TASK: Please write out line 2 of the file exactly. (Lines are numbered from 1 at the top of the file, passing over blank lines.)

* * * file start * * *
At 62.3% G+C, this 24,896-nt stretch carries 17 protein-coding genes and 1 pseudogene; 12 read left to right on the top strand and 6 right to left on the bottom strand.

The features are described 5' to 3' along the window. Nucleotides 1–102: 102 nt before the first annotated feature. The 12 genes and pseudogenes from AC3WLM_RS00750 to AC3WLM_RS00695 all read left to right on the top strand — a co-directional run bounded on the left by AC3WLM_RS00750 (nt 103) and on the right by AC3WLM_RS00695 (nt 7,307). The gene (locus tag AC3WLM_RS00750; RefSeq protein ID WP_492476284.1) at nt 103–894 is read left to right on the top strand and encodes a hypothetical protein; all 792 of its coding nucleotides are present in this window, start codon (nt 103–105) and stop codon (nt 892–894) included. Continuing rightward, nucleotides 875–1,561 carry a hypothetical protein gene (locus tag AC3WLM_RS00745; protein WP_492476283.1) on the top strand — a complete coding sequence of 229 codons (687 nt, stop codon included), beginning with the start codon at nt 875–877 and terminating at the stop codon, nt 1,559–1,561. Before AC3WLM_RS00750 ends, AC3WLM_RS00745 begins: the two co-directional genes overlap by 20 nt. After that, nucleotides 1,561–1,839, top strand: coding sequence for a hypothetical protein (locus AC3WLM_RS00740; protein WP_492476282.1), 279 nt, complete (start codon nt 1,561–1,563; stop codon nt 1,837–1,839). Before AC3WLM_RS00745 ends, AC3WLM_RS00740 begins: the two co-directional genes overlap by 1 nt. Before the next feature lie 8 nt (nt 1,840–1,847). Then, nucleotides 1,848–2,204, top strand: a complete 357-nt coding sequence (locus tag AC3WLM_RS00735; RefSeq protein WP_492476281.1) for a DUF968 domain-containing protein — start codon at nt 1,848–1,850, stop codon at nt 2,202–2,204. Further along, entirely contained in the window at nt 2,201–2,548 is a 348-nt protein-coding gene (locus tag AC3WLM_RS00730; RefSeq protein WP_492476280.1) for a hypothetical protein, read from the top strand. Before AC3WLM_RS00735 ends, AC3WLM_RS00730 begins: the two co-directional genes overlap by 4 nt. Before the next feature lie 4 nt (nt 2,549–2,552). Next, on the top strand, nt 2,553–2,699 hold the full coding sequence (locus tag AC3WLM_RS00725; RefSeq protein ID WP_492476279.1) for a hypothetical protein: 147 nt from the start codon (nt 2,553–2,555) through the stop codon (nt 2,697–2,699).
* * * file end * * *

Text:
The features are described 5' to 3' along the window. Nucleotides 1–102: 102 nt before the first annotated feature. The 12 genes and pseudogenes from AC3WLM_RS00750 to AC3WLM_RS00695 all read left to right on the top strand — a co-directional run bounded on the left by AC3WLM_RS00750 (nt 103) and on the right by AC3WLM_RS00695 (nt 7,307). The gene (locus tag AC3WLM_RS00750; RefSeq protein ID WP_492476284.1) at nt 103–894 is read left to right on the top strand and encodes a hypothetical protein; all 792 of its coding nucleotides are present in this window, start codon (nt 103–105) and stop codon (nt 892–894) included. Continuing rightward, nucleotides 875–1,561 carry a hypothetical protein gene (locus tag AC3WLM_RS00745; protein WP_492476283.1) on the top strand — a complete coding sequence of 229 codons (687 nt, stop codon included), beginning with the start codon at nt 875–877 and terminating at the stop codon, nt 1,559–1,561. Before AC3WLM_RS00750 ends, AC3WLM_RS00745 begins: the two co-directional genes overlap by 20 nt. After that, nucleotides 1,561–1,839, top strand: coding sequence for a hypothetical protein (locus AC3WLM_RS00740; protein WP_492476282.1), 279 nt, complete (start codon nt 1,561–1,563; stop codon nt 1,837–1,839). Before AC3WLM_RS00745 ends, AC3WLM_RS00740 begins: the two co-directional genes overlap by 1 nt. Before the next feature lie 8 nt (nt 1,840–1,847). Then, nucleotides 1,848–2,204, top strand: a complete 357-nt coding sequence (locus tag AC3WLM_RS00735; RefSeq protein WP_492476281.1) for a DUF968 domain-containing protein — start codon at nt 1,848–1,850, stop codon at nt 2,202–2,204. Further along, entirely contained in the window at nt 2,201–2,548 is a 348-nt protein-coding gene (locus tag AC3WLM_RS00730; RefSeq protein WP_492476280.1) for a hypothetical protein, read from the top strand. Before AC3WLM_RS00735 ends, AC3WLM_RS00730 begins: the two co-directional genes overlap by 4 nt. Before the next feature lie 4 nt (nt 2,549–2,552). Next, on the top strand, nt 2,553–2,699 hold the full coding sequence (locus tag AC3WLM_RS00725; RefSeq protein ID WP_492476279.1) for a hypothetical protein: 147 nt from the start codon (nt 2,553–2,555) through the stop codon (nt 2,697–2,699).